I quit – Judge Musonda

Imported Malawian Judge Lovemore Chikopa is determined to proceed with his infamous tribunal against Supreme Court judge Philip Musonda, who has resigned.

Judge Chikopa has single-handedly rejected all objections by defence lawyers against proceeding because Judge Musonda had resigned and could not therefore be subjected to the tribunal.

To the amazement of defence lawyers, Judge Chikopa insisted that Supreme Court Judge Musonda did not resign but had simply indicated a wish to retire with full benefits, which indication did not constitute a retirement.

Judge Chikopa’s utterances left the Attorney General (AG) Mumba Malila in a total quandary as he was aware that Judge Musonda had resigned and in this regard had issued a public statement indicating that the resignation had pre-empted the tribunal.

According to tribunal sources, Judge Chikopa dismissed all the objections raised by the defence and has now set a date of June 28 as commencement of hearing.

This is inspite of a letter by Judge Musonda dated 18th June confirming his previous letter of 4th June in which he had resigned as Judge.

According to Article 137 of the Constitution, a constitutional office holder can resign his position at any time by simply submitting resignation to the appointing authority.

This is exactly what Judge Musonda did and it is difficult to understand why Judge Chikopa does not see the point.

The purpose of the tribunal was to consider Judge Musonda’s continued tenure on the bench.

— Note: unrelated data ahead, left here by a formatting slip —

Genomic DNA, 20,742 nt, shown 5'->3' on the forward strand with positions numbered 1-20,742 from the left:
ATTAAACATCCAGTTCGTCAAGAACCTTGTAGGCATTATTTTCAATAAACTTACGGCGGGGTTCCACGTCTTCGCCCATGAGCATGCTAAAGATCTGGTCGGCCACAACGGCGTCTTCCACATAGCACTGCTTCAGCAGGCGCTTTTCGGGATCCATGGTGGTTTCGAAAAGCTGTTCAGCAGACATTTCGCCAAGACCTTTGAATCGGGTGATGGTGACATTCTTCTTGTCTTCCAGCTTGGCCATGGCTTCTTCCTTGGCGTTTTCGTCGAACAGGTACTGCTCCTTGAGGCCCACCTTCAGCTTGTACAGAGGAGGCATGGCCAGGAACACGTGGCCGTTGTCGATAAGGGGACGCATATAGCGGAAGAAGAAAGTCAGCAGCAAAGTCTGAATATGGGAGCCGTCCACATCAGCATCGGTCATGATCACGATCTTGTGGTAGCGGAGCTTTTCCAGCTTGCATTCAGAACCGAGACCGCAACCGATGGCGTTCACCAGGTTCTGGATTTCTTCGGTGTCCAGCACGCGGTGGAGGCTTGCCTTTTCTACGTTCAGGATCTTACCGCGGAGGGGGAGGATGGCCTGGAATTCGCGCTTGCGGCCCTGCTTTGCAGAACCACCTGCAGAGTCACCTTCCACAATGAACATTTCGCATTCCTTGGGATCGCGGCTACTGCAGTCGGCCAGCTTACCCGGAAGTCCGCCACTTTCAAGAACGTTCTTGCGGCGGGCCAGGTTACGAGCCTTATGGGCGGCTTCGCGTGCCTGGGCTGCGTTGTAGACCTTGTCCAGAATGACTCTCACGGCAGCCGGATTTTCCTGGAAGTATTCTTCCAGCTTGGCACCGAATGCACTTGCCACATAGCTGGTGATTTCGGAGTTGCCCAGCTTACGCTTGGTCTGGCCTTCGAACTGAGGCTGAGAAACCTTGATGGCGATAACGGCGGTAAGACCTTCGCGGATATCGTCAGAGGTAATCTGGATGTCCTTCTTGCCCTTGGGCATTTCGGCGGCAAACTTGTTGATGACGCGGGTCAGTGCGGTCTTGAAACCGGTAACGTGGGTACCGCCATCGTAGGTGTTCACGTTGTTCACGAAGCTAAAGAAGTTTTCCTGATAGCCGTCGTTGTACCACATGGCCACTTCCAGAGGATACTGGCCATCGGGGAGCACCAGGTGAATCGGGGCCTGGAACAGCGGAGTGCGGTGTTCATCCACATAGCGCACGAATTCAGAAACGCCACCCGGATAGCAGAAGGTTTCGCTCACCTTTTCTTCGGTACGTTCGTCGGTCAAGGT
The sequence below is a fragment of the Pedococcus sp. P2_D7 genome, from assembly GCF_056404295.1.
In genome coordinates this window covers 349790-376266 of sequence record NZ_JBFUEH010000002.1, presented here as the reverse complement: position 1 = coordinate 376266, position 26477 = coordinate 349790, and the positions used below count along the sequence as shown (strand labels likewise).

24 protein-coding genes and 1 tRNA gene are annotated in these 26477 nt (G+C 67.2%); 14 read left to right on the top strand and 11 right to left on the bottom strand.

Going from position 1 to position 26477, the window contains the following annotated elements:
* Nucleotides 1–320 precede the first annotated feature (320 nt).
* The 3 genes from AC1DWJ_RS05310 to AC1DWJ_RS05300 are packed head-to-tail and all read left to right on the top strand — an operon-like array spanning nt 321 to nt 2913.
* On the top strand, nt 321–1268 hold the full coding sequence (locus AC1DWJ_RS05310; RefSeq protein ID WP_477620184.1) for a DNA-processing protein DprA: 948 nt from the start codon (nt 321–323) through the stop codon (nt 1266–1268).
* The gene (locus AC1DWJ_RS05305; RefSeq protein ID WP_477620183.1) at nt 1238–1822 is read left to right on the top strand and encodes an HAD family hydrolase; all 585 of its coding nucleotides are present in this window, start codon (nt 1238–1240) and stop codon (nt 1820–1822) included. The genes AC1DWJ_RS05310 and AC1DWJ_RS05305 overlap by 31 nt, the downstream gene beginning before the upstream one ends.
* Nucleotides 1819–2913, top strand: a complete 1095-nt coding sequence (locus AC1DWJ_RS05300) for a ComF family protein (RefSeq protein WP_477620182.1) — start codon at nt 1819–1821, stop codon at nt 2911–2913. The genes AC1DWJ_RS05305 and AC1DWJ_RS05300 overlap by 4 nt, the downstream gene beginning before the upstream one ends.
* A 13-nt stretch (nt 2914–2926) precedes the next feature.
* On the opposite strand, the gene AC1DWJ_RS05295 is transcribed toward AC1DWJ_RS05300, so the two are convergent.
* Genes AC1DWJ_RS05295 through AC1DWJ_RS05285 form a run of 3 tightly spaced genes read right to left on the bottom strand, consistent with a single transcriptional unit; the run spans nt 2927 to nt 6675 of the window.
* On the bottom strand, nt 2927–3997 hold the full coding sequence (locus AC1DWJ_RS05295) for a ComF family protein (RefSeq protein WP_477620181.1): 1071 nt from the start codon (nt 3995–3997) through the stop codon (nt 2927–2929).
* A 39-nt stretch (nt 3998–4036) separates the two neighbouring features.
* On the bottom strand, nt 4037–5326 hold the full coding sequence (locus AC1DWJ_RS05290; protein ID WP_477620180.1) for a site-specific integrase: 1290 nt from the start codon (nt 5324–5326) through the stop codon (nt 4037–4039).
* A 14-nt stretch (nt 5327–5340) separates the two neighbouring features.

In his letter to the Acting Chief Justice Chibesakunda dated 18th June 2013, Judge Musonda said: “I wish to restate that I resigned on 4th June, 2013 pursuant to article 137 of the Constitution which confers upon me a constitutional right to resign from my office at any time whether before or during the course of an inquiry. I have resigned and ceased enjoying the perquisites of the office of Supreme Court Judge but I am still being perceived as a sitting Judge by the Tribunal.”

The Attorney General ingeniously threw in the towel at the commencement of the Chikopa Tribunal when he courteously said it was up to Judge Chikopa to decide as to whether the tribunal should go ahead and hear Judge Musonda’s case after the Judge had resigned, achieving the goal of the exercise.

A source inside the tribunal said Judge Chikopa ignored all the submissions the lawyers representing the three suspended judges had and made a ruling even without considering the submissions.The source stated that it was absurd that Judge Chikopa did not even consult other members of his tribunal when he made a ruling that the Tribunal was going to proceed.

Judge Chikopa was sitting with Judge Naboth Mwanza and T.K Njovu.

The source explained that the Chikopa Tribunal was still in a quandary considering that two High Court Judges, Charles Kajimanga and Nigel Mutuna had been granted leave to stay the Tribunal by Ndola High Court Judge Mwiinde Siavwapa.

“There is the Ndola case of Judges Kajimanga and Mutuna that goes to the root of the constitutionality of the tribunal. You cannot separate Judge Kajimanga from Judge Musonda when they have the same accusations of having conspired. This can lead to a ridiculous situation. What would happen if Judge Musonda was found guilty and Judge Kajimanga cleared on the case? So the hearing of Judge Musonda’s case will certainly prejudice the outcome of Judge Kajimanga. It is without doubt that the hearing of Judge Musonda will prejudice the outcome of the hearing of other judges,” the source said.

There is precedence in the courts that when Judge Kabazo Chanda and they then Director of Public Prosecutions (DPP) Mebelo Kalima resigned from their positions respectively, the tribunal set to investigate them collapsed and did not proceed.

But the Chikopa Tribunal went ahead with its sittings even after Judge Musonda had decided to stay away from its hearing.